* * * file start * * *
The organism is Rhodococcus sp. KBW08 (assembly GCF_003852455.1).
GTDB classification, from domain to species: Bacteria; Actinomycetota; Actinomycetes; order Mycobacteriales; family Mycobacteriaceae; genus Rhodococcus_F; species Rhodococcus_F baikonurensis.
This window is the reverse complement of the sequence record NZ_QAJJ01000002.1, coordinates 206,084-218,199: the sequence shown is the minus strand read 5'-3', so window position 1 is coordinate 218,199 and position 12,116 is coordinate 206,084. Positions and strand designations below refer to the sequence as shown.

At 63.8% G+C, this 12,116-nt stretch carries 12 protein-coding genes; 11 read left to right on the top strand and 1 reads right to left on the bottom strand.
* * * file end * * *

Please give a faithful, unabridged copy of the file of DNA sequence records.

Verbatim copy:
The organism is Rhodococcus sp. KBW08 (assembly GCF_003852455.1).
GTDB classification, from domain to species: Bacteria; Actinomycetota; Actinomycetes; order Mycobacteriales; family Mycobacteriaceae; genus Rhodococcus_F; species Rhodococcus_F baikonurensis.
This window is the reverse complement of the sequence record NZ_QAJJ01000002.1, coordinates 206,084-218,199: the sequence shown is the minus strand read 5'-3', so window position 1 is coordinate 218,199 and position 12,116 is coordinate 206,084. Positions and strand designations below refer to the sequence as shown.

At 63.8% G+C, this 12,116-nt stretch carries 12 protein-coding genes; 11 read left to right on the top strand and 1 reads right to left on the bottom strand.